The hype about wind and solar energy keeps colliding with the hard reality of land-use conflicts.
Nowhere is that more obvious than in Ohio, where 41 townships have rejected or restricted the expansion of wind and/or solar projects since last November. In addition, at least eight Ohio counties have implemented restrictions on Big Wind and Big Solar over that same time period.
The soaring number of rejections – all of which are documented in the Renewable Rejection Database – brings the total number of solar rejections in the U.S. this year to 67. That total includes the October 12 unanimous vote by the Linn County, Iowa, Board of Supervisors to implement a moratorium on solar projects in their county. In all, since 2017, 94 communities across the U.S. have rejected or restricted Big Solar.
Wind projects are also facing fierce resistance, particularly in Ohio, a swing state that is critical to presidential candidates. Thus far in 2022, 46 local governments, 40 of which are in Ohio, have rejected or restricted wind projects. Furthermore, since 2015, 370 communities from Maine to Hawaii have rejected or restricted wind projects.
As I have noted in many previous articles, these hundreds of rejections are routinely ignored by big media outlets. Further, they don’t square with the schemes being promoted by academics from Princeton, Stanford, and other elite universities who routinely claim that the U.S. can build thousands of megawatts of new solar and wind capacity in rural America and do so in just a few years. But the facts cannot be denied.
Here is the lowdown on what’s happening in Ohio. On August 23, the Ohio Capitol Journal reported that “At least 10 Ohio counties have passed resolutions blocking the development of new utility-scale wind and solar projects within all or part of their jurisdictions in the last year. At least two more counties are actively considering such a prohibition.” The same media outlet listed the counties and townships that have rejected renewables. They include:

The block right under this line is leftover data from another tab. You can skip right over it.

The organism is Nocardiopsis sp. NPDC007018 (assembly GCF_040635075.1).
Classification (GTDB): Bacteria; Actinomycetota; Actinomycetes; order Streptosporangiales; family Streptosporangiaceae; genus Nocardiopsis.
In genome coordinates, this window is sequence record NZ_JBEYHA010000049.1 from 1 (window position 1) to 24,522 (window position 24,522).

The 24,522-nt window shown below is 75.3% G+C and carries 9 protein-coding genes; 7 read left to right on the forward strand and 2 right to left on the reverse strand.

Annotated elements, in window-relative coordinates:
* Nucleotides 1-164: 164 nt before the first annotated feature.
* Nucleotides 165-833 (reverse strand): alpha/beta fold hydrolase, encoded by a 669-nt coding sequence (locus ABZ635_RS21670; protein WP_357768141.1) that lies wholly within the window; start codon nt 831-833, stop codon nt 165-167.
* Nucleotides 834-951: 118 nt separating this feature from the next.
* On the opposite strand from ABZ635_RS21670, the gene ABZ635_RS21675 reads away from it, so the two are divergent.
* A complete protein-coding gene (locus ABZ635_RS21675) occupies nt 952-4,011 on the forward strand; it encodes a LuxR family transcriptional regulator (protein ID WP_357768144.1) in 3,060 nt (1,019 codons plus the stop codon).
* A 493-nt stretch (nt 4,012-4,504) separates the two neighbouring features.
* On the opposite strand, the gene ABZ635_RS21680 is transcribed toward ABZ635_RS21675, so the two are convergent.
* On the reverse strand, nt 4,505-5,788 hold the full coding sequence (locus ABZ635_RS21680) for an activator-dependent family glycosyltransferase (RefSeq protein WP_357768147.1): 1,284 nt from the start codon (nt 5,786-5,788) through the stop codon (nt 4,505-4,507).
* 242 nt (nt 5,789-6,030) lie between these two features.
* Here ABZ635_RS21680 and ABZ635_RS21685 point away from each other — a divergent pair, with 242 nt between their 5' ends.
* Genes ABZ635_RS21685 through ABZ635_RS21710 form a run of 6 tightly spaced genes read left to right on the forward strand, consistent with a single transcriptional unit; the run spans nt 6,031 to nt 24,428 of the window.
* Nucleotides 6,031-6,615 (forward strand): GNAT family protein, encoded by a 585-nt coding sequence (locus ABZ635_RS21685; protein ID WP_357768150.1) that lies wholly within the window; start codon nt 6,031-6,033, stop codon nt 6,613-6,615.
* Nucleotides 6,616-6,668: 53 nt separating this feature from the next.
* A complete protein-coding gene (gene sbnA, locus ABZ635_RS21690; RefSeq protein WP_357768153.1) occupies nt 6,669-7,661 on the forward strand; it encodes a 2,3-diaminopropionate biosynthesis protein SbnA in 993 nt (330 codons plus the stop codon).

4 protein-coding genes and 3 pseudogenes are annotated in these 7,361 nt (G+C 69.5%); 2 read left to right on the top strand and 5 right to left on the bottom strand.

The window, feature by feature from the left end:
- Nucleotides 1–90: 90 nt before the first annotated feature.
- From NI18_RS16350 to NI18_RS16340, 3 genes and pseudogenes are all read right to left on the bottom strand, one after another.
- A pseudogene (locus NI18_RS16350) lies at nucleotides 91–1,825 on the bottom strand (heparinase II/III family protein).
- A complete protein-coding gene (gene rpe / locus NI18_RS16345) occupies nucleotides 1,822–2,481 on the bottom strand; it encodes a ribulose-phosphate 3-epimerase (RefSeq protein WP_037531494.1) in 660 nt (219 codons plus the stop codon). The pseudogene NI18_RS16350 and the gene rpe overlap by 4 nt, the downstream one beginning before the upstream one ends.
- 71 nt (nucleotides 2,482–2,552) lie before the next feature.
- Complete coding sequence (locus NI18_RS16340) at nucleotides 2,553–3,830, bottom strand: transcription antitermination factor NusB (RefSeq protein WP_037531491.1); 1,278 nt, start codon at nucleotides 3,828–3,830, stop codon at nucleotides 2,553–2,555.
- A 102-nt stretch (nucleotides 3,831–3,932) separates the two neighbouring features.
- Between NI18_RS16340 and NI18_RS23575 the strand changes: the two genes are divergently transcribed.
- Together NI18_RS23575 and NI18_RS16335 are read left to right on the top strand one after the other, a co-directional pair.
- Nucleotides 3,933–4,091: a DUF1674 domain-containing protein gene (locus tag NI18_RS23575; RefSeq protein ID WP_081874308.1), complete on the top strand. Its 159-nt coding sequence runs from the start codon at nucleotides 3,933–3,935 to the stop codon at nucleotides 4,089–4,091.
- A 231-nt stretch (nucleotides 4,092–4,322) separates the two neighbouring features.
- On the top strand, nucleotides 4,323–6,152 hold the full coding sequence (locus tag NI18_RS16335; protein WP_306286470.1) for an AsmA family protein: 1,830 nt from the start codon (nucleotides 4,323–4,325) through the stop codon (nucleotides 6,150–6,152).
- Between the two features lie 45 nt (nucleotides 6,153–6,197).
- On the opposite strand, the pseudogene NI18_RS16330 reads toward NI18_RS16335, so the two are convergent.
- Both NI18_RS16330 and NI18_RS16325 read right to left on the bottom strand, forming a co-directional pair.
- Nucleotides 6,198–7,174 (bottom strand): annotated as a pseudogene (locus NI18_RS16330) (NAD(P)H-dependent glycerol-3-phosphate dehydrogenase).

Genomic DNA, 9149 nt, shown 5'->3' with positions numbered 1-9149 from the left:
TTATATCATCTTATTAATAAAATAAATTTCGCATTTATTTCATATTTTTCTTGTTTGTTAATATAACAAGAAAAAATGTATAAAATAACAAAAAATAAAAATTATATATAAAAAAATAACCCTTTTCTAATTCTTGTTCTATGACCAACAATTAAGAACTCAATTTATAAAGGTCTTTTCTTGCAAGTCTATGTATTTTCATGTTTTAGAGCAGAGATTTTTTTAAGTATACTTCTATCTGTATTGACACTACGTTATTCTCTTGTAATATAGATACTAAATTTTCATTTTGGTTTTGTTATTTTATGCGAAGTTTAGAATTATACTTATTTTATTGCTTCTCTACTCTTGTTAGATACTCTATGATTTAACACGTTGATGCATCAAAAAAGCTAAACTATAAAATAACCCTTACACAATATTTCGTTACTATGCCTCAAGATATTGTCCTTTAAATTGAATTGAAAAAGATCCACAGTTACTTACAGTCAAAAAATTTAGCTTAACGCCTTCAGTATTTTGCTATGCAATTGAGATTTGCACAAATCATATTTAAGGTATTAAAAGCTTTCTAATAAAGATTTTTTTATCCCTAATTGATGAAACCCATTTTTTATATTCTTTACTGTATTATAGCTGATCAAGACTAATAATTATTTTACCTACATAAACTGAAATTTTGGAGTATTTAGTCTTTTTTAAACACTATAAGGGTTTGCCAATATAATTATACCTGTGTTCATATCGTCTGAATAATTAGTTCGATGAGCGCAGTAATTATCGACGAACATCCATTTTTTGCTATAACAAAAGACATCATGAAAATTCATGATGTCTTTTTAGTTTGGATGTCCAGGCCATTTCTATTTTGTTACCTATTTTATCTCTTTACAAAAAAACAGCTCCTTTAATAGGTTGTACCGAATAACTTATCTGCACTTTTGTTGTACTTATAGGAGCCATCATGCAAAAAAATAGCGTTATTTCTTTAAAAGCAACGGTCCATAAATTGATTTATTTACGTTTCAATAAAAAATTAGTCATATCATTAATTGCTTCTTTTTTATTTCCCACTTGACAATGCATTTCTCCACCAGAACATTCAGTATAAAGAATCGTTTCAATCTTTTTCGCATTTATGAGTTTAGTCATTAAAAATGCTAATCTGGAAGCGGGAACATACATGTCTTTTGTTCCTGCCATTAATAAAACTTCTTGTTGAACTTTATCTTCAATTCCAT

- The Allen County Commission unanimously passed a resolution on April 24 banning large wind and solar projects in unincorporated areas.
- The Auglaize County Commission unanimously passed a resolution on April 26 banning large wind and solar projects in unincorporated areas.
- The Butler County Commission passed a resolution on June 23 banning large wind and solar projects in unincorporated areas in 12 townships in the county.
- The Crawford County Commission passed a resolution in May banning wind farms in part of the county.
- The Hancock County Commission passed a resolution on April 19 banning large wind and solar projects in most [of] the county.
- The Knox County Commission passed a resolution on August 11 banning large wind projects (not solar) in unincorporated areas of the county.
- The Logan County Commission passed a resolution on August 11 banning large wind and solar projects in 16 townships and unincorporated areas of the county.
- The Medina County Commission passed a resolution on January 25 banning large wind and solar projects in unincorporated areas of the county.
- The Seneca County Commission passed a resolution on November 23, 2021 banning large wind and solar projects in Seneca County.
- The Union County Commission passed a resolution on June 15 that bans large solar projects (not wind) within eight townships that requested the prohibition.